Ending the older witch hunts
More than four years ago, in this very column, I wrote a piece titled, “Today, I am closer to the secularists,” and I wrote the following:
“We have had enough McCarthyism in this country against religious people. Now we should not let things turn the other way around.” (HDN, January 10, 2010)
What made me write this was the bizarre arrest of Hanefi Avcı, a respected policeman, with the bizarre accusation of being a member of a shadowy militant communist organization. This had come right after a book by Mr. Avcı on the alleged network of the followers of Islamic Scholar Fethullah Gülen within the police force. It was, in other, a suspicious arrest. Hence, in the same piece, I wrote:
“It is clear that Avcı should be released, as should some other people in the Ergenekon case who have been in custody for almost two years now. Let them be tried, but not punished before being sentenced.”
I had a similar stance regarding the other controversial case of the time: the so-called “Sledgehammer” trial, which jailed some 300 hundred officers for supposedly planning a military coup. In a piece titled, “Turkey’s arresting machine gone mad,” I wrote:
“These cases – such as ‘Ergenekon’ or ‘Sledgehammer’ – are carried out with the old tools of the Turkish state, which are ... illogical, illiberal and inhumane. [The case against the KCK, ‘Kurdistan Democratic Confederation,’ is a different, but similar story]. So, the penal code articles on ‘helping a terrorist organization’ can easily turn into criminalization of ideology. And Turkey’s arresting machine, as it has always done, can easily put suspects in prison for years, for accusations that sometimes look very overblown.” (HDN, January 7, 2012)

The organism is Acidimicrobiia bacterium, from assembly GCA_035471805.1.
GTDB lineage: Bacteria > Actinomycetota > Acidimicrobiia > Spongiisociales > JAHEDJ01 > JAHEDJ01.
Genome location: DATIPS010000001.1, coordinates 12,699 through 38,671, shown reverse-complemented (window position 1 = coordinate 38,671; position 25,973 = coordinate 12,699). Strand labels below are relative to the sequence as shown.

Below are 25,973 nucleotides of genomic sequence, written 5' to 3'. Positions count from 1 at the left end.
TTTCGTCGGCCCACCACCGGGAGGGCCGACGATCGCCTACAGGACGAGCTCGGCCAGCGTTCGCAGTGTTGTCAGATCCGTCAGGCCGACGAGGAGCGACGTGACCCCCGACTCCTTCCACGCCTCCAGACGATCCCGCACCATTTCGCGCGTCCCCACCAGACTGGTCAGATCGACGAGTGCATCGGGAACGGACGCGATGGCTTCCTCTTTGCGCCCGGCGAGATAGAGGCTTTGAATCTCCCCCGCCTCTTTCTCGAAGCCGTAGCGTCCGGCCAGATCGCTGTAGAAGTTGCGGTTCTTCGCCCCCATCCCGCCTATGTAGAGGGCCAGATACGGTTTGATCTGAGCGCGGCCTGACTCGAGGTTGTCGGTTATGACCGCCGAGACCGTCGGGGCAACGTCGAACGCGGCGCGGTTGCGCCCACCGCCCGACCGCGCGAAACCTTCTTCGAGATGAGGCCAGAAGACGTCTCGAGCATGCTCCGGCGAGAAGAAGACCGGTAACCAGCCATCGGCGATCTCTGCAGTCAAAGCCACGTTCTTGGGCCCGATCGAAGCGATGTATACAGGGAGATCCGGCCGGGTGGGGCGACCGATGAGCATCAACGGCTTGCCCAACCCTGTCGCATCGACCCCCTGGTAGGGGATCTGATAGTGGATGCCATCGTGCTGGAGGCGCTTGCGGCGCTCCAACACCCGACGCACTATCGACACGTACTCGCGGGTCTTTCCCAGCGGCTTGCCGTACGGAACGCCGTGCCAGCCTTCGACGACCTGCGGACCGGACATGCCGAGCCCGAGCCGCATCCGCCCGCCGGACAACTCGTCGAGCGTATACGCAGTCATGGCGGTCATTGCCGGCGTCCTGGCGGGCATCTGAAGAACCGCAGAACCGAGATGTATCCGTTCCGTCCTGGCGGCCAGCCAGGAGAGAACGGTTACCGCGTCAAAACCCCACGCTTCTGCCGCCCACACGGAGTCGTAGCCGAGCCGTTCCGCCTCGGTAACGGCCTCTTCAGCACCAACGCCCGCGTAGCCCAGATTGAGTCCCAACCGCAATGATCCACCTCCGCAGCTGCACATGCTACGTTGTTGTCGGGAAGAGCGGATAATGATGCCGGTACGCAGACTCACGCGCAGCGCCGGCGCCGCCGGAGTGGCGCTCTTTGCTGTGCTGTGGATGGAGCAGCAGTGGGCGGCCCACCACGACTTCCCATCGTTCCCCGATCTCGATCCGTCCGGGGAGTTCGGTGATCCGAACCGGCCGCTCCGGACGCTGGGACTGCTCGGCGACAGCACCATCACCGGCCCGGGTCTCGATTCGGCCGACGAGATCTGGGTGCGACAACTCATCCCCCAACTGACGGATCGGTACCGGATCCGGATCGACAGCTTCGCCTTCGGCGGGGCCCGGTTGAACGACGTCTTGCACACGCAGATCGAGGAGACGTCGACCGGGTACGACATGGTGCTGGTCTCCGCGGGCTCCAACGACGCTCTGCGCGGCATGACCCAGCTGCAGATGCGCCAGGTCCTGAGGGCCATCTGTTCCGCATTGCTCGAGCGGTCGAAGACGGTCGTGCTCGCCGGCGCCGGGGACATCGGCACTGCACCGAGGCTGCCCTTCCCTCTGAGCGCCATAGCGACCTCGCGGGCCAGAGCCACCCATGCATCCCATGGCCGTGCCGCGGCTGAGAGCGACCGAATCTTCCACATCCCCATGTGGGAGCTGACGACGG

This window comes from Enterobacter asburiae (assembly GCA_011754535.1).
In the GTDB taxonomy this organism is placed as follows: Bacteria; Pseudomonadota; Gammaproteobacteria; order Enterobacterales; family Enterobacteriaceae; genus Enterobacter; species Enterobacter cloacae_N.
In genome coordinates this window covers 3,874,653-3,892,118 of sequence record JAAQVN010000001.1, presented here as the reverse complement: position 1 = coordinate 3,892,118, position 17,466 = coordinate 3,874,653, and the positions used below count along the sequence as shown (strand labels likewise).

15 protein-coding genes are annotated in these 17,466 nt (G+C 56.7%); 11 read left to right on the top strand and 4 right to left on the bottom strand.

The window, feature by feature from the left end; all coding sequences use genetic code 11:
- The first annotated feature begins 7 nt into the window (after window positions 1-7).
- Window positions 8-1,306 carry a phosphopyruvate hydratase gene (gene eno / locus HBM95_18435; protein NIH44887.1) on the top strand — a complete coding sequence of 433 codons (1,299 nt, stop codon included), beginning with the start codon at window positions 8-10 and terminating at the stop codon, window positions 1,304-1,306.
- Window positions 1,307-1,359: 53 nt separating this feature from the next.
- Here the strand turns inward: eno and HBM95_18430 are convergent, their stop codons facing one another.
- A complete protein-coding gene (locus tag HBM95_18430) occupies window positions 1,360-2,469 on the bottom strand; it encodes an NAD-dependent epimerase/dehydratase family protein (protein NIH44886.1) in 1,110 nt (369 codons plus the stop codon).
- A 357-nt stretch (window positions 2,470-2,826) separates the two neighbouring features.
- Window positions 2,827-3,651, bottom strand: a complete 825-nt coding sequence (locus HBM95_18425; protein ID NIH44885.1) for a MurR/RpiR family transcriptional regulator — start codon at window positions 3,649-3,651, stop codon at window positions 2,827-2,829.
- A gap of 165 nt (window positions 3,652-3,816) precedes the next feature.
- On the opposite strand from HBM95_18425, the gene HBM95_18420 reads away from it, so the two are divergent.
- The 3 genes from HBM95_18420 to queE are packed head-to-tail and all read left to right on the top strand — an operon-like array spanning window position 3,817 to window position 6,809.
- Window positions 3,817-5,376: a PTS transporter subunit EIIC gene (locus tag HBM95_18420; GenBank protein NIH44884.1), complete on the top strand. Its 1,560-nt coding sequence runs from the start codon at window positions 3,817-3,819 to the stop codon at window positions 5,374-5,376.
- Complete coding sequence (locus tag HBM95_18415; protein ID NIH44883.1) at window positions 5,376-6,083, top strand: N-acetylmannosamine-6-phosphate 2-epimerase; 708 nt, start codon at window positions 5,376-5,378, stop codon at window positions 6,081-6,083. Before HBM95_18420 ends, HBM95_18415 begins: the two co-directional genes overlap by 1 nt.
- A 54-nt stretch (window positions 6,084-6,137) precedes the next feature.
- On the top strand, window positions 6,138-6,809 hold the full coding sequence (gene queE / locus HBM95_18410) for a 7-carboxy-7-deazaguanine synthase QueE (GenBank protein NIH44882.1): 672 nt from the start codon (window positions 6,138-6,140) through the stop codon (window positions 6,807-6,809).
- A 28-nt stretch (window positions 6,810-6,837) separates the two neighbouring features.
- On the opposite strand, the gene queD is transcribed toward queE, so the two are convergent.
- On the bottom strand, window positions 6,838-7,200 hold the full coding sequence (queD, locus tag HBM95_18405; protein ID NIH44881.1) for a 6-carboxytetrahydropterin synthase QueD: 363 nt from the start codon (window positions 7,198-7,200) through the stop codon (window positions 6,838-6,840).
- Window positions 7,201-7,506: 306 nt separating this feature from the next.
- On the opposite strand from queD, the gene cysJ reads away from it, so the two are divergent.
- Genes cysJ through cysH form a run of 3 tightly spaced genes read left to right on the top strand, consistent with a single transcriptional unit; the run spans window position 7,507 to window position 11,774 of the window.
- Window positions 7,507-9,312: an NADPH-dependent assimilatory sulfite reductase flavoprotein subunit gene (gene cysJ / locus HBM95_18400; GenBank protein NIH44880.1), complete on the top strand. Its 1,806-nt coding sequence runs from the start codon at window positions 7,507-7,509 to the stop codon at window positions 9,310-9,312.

In other words, I have long been convinced that, the while the “coup cases” that marked Turkish politics over the past six years had some basis, they also turned into witch hunts driven by vengeance and paranoia.
That is why I was very happy this week to hear the verdicts that the Constitutional Court gave on the cases of “Sledgehammer” and Avcı. The Court decided that in both cases, the suspects’ right for a fair trial was not fully honored and both cases needed a retrial. Soon, the 230 jailed officers were released from prison, drawing their much-traumatized families into tears. Avcı’s much-deserved release is also expected to take place soon.
With this verdict, the Court, once again, has proven that it is a fair, non-partisan institution that ordinary citizens can trust. Recently, the Court defended our freedoms by forcing the government to re-open Twitter and annulling the government’s encroachment on the judiciary. With these new decisions, this time the Court corrected the misdeeds of the judiciary. As a citizen, I am grateful.
But what is the political lesson we should learn from these former witch hunts? That there are enemies within who now deserve to taste the very poison they once poured on others? That is what some people think and openly advocate. They say this will be the final purge before heaven on earth. They, in other words, call for a new witch hunt to end all witch hunts.
But, no; that is the wrong way to go. The only way out for Turkey from these repeated waves of McCarthyism is simply to oppose all sorts of McCarthyism. We just need to apply the universal norms of justice, without saying, “but this particular battle is crucial.” The only thing that is crucial is justice. And, thank God, we now have a Constitutional Court that protects that.